Cash injection for the banks

GORDON BROWN was on a divine mission when he launched the International Finance Facility for Immunisation (IFFIm), an investment bond which aims to pay for the vaccination of children in some of the world's poorest countries.

"Recognising the combination of strong moral purpose and the power to raise finance, His Holiness Pope Benedict XVI, the Archbishop of Canterbury, the Chief Rabbi, the Muslim Council of Britain, the Hindu Forum of Britain and the Network of Sikh Organisations have agreed to buy the first six IFFIm bonds," he declared. With representatives of all these in attendance, including the Archbish himself, nobody dared mention filthy lucre - but there's plenty of that in the deal.

IFFIm will issue bonds, repayable from future aid budgets, to pay for immediate immunisation programmes in the third world. With cast-iron government guarantees and a high rate of interest (a bit like PFI, it's more expensive than government borrowing but flatters the figures), the bonds were inevitably over-subscribed - giving the bankers the easiest day's work they'll ever have and plenty of reflected virtue.

"Deutsche Bank is honoured to support IFFIm in its campaign to [immunise] the world's less -advantaged children," boasted the bank. "The success of the facility's debut bond issue is an endorsement… of private sector capital in development issues." The World Bank (manager for the bonds) was equally keen to point out that Goldman Sachs had been "financial advisor, on a pro bono basis".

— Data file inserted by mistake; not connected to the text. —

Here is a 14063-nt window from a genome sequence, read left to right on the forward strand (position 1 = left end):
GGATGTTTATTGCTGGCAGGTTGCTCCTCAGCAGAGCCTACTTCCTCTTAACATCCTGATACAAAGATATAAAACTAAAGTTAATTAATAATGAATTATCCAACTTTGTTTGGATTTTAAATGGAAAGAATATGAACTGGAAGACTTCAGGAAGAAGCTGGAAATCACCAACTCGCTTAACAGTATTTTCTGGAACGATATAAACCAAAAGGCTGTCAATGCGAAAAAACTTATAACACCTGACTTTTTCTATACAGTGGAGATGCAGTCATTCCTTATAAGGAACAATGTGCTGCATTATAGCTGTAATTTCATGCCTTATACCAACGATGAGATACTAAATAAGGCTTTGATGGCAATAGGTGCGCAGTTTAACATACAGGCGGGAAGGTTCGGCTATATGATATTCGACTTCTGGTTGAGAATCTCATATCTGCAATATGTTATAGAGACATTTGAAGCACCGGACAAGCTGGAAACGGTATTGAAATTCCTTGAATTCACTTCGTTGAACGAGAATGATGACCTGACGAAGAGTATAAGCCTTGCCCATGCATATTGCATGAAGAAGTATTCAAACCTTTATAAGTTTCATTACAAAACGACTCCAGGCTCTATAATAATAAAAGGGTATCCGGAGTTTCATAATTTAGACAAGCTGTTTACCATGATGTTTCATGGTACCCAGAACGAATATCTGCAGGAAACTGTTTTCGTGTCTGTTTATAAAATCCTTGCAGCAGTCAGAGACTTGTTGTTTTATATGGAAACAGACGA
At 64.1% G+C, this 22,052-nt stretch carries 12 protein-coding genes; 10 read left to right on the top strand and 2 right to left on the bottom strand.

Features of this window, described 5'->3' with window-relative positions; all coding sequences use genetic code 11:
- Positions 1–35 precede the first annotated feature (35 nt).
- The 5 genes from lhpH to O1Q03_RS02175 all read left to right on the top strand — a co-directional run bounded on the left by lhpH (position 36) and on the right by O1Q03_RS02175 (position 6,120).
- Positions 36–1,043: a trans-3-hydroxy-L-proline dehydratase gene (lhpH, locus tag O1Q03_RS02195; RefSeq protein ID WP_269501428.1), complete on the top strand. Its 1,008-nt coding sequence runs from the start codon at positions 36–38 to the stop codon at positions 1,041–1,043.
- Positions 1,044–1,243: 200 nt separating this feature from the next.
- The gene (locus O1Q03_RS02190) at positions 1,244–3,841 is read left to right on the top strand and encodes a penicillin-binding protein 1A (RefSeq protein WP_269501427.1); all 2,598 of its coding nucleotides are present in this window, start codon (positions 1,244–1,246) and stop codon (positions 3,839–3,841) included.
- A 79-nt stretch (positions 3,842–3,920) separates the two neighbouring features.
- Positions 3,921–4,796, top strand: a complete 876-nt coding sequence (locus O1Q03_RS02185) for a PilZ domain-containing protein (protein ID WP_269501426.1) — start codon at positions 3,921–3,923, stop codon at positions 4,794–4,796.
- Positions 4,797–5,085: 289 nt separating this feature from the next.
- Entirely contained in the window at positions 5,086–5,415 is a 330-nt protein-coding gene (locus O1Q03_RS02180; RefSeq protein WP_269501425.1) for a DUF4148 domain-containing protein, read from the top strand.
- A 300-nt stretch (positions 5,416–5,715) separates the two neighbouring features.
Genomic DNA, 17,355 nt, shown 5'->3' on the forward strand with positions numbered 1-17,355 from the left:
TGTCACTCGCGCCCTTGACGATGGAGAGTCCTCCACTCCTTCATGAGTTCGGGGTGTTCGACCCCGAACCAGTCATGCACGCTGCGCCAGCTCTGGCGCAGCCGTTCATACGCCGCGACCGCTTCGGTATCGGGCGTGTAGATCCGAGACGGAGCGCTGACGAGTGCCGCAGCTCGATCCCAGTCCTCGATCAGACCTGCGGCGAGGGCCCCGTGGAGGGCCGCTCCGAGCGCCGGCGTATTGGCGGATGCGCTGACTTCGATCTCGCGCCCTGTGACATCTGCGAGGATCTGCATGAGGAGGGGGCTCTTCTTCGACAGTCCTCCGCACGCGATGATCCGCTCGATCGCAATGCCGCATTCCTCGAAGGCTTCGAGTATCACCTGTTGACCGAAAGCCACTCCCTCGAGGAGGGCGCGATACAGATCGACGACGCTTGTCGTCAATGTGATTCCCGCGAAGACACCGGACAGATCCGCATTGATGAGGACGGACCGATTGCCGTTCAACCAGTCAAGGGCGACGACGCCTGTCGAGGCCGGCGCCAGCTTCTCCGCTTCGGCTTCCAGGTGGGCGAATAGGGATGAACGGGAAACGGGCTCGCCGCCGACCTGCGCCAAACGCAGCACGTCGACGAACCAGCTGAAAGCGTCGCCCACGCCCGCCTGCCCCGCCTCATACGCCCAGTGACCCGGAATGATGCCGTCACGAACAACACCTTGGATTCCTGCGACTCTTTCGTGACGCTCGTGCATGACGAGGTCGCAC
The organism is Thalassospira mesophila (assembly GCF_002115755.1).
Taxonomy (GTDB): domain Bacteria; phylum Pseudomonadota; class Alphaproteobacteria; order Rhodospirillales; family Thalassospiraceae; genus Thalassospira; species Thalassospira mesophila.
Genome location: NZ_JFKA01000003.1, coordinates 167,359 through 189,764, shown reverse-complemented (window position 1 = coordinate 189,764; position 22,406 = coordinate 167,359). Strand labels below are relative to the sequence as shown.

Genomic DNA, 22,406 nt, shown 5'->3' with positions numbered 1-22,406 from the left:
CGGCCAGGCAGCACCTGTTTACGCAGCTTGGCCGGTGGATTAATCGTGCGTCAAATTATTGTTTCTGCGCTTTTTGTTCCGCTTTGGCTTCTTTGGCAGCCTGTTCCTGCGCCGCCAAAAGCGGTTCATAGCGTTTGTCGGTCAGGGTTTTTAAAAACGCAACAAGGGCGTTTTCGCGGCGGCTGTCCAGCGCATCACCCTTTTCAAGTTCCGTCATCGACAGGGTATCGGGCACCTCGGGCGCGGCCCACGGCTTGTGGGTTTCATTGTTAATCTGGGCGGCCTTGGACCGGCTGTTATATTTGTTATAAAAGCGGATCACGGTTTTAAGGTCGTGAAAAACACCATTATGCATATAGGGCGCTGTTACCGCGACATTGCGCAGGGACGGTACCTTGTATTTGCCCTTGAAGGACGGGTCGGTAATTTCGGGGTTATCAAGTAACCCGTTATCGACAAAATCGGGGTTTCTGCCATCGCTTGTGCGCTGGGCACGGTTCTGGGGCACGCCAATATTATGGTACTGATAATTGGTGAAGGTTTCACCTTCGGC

So, a rare act of charity from the bankers? Not exactly.

Private Eye discovered that they had received their standard fee of 0.1 percent for placing the bonds. On the first $1 bn batch that means they shared $lm for what in investment banking terms was a piece of cake. And there's another $3m to come when the rest of the bonds are issued. IFFIm chairman Alan Gillespie (also boss of Ulster Bank) maintained that the usual fee was required to hold the banks accountable and that "IFFIm operates as a commercial entity".

Along with Deutsche and Goldman, the even more commercial banks that are now $lm richer courtesy of Gordon's scheme are: Barclays, BNP Paribas, Citigroup, Dresdner, HSBC, JP Morgan, Morgan Stanley and UBS.

-- from Private Eye no. 1172
24 Nov 06 - p. 26